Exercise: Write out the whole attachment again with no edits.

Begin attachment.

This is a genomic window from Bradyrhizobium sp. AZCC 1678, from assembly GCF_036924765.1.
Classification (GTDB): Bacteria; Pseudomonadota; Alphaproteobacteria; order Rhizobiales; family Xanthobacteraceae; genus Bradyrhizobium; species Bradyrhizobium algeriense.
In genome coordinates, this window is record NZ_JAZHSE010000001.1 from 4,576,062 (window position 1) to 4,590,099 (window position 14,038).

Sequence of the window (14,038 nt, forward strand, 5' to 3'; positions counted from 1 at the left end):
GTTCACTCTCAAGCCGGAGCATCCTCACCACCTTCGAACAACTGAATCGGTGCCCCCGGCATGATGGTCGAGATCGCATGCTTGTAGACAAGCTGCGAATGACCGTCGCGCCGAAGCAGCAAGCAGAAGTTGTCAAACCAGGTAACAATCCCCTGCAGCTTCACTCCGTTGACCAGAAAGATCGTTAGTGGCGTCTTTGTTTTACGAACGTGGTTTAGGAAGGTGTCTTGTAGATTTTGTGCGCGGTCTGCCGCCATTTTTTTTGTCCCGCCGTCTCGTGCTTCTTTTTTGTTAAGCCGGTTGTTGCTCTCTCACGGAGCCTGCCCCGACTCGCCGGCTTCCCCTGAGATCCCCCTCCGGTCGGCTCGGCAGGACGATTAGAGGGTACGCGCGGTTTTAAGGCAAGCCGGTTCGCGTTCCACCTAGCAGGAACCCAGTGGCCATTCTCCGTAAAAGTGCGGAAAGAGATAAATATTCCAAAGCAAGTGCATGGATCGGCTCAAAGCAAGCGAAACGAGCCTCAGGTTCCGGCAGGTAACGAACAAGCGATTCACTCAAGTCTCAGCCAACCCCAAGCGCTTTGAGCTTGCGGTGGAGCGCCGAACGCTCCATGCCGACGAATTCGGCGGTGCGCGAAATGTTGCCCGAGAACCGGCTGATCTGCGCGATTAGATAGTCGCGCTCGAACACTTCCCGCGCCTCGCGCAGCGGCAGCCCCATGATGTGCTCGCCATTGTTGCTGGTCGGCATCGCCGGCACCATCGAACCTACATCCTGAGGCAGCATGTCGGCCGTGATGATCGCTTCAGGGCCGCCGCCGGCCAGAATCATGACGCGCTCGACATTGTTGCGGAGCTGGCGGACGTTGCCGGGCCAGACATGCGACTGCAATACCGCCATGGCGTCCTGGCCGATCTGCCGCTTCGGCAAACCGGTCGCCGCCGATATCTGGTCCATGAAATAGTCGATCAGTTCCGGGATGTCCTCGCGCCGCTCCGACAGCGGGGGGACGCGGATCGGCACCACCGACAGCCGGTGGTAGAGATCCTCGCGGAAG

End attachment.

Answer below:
This is a genomic window from Bradyrhizobium sp. AZCC 1678, from assembly GCF_036924765.1.
Classification (GTDB): Bacteria; Pseudomonadota; Alphaproteobacteria; order Rhizobiales; family Xanthobacteraceae; genus Bradyrhizobium; species Bradyrhizobium algeriense.
In genome coordinates, this window is record NZ_JAZHSE010000001.1 from 4,576,062 (window position 1) to 4,590,099 (window position 14,038).

Sequence of the window (14,038 nt, forward strand, 5' to 3'; positions counted from 1 at the left end):
GTTCACTCTCAAGCCGGAGCATCCTCACCACCTTCGAACAACTGAATCGGTGCCCCCGGCATGATGGTCGAGATCGCATGCTTGTAGACAAGCTGCGAATGACCGTCGCGCCGAAGCAGCAAGCAGAAGTTGTCAAACCAGGTAACAATCCCCTGCAGCTTCACTCCGTTGACCAGAAAGATCGTTAGTGGCGTCTTTGTTTTACGAACGTGGTTTAGGAAGGTGTCTTGTAGATTTTGTGCGCGGTCTGCCGCCATTTTTTTTGTCCCGCCGTCTCGTGCTTCTTTTTTGTTAAGCCGGTTGTTGCTCTCTCACGGAGCCTGCCCCGACTCGCCGGCTTCCCCTGAGATCCCCCTCCGGTCGGCTCGGCAGGACGATTAGAGGGTACGCGCGGTTTTAAGGCAAGCCGGTTCGCGTTCCACCTAGCAGGAACCCAGTGGCCATTCTCCGTAAAAGTGCGGAAAGAGATAAATATTCCAAAGCAAGTGCATGGATCGGCTCAAAGCAAGCGAAACGAGCCTCAGGTTCCGGCAGGTAACGAACAAGCGATTCACTCAAGTCTCAGCCAACCCCAAGCGCTTTGAGCTTGCGGTGGAGCGCCGAACGCTCCATGCCGACGAATTCGGCGGTGCGCGAAATGTTGCCCGAGAACCGGCTGATCTGCGCGATTAGATAGTCGCGCTCGAACACTTCCCGCGCCTCGCGCAGCGGCAGCCCCATGATGTGCTCGCCATTGTTGCTGGTCGGCATCGCCGGCACCATCGAACCTACATCCTGAGGCAGCATGTCGGCCGTGATGATCGCTTCAGGGCCGCCGCCGGCCAGAATCATGACGCGCTCGACATTGTTGCGGAGCTGGCGGACGTTGCCGGGCCAGACATGCGACTGCAATACCGCCATGGCGTCCTGGCCGATCTGCCGCTTCGGCAAACCGGTCGCCGCCGATATCTGGTCCATGAAATAGTCGATCAGTTCCGGGATGTCCTCGCGCCGCTCCGACAGCGGGGGGACGCGGATCGGCACCACCGACAGCCGGTGGTAGAGATCCTCGCGGAAG